|7||LaTavia Thomas||N J N Y T C||2:02.41||27.51 [27.51]||58.72 [31.22]||1:30.03 [31.31]||2:02.41 [32.38]|
|8||Kenyetta Iyevbele||Unattached||2:02.43||28.36 [28.36]||59.26 [30.90]||1:30.70 [31.44]||2:02.43 [31.73]|
Quick Take #1: We’ve been eagerly awaiting the women’s 800 final all year but with the way the top two in the first heat and top four in the second heat ran tonight, we are even more excited.
Wilson (#2), Martinez (#4), Price (#8) and Ludlow (#10) are four of the 10 fastest women in the world already this year. Vessey and Montano have both run 1:57 in the past. Something has to give. Heck, throw in Phoebe Wright who also advanced today. Wright, who ran 1:58.22 in 2010, hasn’t broken 2:00 since 2012 but she’s got a great shot at it in the final.
QT #2 Alysia Montano Still Breastfeeding But Into the Final
Last year, 8 months pregnant, Alysia Montano made headlines by running the 800 preliminaries. She’s now a proud mom, who still is breastfeeding and she’ll be in the finals after a season’s best 2:00.11 for the 5-time US champ.
Quick Take: Dana Mecke likely won’t contend for a top three showing in the final but she’s improved a ton.
There will be one unsponsored runner in the final and it’s Mecke. The former UTSA runner finished up her eligibility in 2012 at UT San Antonio with a 2:07.44 pb. Yes, 2:07.44. On Sunday, she’ll be running in the USA final. Kudos to her.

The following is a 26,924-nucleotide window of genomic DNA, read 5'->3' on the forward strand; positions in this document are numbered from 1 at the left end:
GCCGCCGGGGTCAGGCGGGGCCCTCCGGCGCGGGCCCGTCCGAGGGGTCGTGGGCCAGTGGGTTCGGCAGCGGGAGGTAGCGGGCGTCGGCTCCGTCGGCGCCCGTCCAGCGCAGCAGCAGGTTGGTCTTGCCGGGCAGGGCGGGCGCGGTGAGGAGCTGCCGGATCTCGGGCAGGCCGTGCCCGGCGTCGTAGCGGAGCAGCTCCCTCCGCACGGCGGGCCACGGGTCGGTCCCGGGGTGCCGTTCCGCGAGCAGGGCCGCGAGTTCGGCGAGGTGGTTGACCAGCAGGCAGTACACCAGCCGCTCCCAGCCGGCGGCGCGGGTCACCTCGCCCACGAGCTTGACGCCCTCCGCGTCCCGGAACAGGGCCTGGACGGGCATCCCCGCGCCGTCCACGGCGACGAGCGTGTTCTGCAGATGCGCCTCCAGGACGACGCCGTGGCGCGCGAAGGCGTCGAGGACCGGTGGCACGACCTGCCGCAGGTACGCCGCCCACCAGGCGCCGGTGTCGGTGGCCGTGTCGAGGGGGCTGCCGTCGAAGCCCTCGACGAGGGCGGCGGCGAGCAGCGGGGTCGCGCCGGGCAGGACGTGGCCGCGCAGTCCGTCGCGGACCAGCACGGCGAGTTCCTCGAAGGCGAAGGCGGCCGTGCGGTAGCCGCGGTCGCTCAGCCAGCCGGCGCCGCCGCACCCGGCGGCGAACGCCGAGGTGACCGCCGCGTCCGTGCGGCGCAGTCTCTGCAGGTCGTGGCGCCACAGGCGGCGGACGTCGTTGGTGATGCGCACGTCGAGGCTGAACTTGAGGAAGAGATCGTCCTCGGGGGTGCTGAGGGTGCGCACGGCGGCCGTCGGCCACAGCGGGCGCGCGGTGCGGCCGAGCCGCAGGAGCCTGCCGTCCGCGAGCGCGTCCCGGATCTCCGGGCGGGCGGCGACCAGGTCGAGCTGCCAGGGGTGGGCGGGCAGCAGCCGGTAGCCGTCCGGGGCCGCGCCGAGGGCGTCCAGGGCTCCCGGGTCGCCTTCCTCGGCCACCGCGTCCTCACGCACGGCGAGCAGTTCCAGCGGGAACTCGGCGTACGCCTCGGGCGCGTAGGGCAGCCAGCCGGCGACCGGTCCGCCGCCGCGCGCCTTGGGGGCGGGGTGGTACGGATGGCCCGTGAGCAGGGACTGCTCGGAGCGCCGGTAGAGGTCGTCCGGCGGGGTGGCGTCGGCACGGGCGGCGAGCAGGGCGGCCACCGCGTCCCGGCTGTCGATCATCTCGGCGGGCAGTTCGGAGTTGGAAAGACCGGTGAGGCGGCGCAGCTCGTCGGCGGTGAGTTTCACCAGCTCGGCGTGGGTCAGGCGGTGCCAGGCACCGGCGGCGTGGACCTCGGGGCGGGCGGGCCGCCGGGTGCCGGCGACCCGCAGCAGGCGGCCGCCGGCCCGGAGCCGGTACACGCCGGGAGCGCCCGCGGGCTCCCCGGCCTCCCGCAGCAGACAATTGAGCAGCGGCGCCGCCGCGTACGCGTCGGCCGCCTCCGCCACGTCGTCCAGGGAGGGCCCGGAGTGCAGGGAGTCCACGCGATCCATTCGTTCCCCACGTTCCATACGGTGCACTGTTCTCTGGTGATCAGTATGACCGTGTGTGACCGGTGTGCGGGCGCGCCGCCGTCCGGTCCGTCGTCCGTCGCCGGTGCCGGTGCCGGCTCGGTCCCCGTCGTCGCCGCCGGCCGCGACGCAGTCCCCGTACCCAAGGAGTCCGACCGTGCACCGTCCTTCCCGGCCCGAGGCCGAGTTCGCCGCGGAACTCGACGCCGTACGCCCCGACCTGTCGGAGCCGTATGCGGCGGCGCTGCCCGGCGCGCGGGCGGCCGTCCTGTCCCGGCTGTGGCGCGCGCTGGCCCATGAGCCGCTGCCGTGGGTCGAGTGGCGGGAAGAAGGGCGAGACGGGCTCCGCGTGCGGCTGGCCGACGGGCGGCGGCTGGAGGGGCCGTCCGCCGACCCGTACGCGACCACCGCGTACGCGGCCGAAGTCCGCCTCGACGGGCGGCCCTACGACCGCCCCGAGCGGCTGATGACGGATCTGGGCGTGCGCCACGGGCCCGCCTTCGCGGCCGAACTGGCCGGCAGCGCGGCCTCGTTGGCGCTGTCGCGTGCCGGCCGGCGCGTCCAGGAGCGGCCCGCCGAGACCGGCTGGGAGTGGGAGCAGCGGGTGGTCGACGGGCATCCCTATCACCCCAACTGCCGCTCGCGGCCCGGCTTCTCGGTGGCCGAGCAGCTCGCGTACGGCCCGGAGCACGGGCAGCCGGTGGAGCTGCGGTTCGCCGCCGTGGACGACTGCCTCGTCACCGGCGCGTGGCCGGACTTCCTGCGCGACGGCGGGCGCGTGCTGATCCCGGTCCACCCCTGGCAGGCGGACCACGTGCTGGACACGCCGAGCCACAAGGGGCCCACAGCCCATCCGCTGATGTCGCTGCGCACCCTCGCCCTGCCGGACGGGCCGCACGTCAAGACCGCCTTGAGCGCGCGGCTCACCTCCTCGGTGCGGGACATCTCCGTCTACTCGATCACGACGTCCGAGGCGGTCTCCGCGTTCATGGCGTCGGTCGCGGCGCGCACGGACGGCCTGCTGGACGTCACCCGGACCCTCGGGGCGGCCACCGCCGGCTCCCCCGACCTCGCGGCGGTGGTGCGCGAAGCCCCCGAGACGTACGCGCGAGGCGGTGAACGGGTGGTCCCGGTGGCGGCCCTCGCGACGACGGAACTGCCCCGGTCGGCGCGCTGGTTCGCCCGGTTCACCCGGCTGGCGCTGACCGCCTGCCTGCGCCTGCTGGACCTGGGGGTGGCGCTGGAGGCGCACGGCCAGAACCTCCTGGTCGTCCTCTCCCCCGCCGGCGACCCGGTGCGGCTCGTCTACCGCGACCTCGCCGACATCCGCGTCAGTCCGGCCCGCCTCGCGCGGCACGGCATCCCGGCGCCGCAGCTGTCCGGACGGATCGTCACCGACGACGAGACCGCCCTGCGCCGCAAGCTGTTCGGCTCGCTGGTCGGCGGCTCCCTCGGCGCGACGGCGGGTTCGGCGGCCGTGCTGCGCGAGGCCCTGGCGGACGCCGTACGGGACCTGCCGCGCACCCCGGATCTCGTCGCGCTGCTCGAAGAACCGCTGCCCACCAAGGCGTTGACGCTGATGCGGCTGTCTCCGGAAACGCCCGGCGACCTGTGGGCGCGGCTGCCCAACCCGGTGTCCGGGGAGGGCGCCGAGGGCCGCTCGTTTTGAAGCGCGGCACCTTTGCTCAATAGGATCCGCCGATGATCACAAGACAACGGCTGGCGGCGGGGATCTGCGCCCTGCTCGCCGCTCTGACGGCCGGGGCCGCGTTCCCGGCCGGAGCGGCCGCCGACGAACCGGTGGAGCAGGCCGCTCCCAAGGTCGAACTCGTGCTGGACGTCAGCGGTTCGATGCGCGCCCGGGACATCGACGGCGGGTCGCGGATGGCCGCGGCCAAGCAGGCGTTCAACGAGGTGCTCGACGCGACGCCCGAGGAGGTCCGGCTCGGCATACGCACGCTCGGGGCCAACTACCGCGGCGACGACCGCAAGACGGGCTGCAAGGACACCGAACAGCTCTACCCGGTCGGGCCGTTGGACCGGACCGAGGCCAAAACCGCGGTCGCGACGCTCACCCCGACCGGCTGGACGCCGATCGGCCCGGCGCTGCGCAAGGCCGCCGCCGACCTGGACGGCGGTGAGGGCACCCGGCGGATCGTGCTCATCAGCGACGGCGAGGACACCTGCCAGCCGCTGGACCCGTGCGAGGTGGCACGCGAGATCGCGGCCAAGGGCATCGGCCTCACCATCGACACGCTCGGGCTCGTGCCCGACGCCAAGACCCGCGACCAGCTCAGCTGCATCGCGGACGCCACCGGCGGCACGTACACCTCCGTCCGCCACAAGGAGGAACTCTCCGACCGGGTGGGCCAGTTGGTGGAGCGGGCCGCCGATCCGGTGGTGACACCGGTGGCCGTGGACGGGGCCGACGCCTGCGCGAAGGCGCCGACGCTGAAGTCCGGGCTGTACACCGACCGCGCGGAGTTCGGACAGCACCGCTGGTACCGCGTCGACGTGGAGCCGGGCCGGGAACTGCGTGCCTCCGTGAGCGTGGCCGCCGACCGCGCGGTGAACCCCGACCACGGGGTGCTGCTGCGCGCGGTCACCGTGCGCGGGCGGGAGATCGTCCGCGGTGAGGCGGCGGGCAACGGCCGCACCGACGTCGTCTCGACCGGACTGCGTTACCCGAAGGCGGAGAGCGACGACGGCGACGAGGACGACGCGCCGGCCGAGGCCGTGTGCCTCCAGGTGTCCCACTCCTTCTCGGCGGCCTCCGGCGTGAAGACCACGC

She improved to 2:04.43 in 2013, 2:02.85 in 2014 and had run 2:01.49 this year before today’s 2:00.76.
Quick Take #3: Lauren Wallace has had a great year as well.
Oiselle’s Lauren Wallace was fifth in heat 2 in 2:00.48. Normally a 5th place finisher in a semi is upset but Wallace should be proud as it was her third pb of the year. She came into the year with a 2:02.16, then lowered it to 2:01.46 at Pre and then 2:01.13 at the St. Louis Festival of Miles and today ran 2:00.48. She’s improved by 1.68 this year. If she could take that much off next year, she’d be one of the best in the world.
Men’s Semis: Duane and Nick Ready to Rumble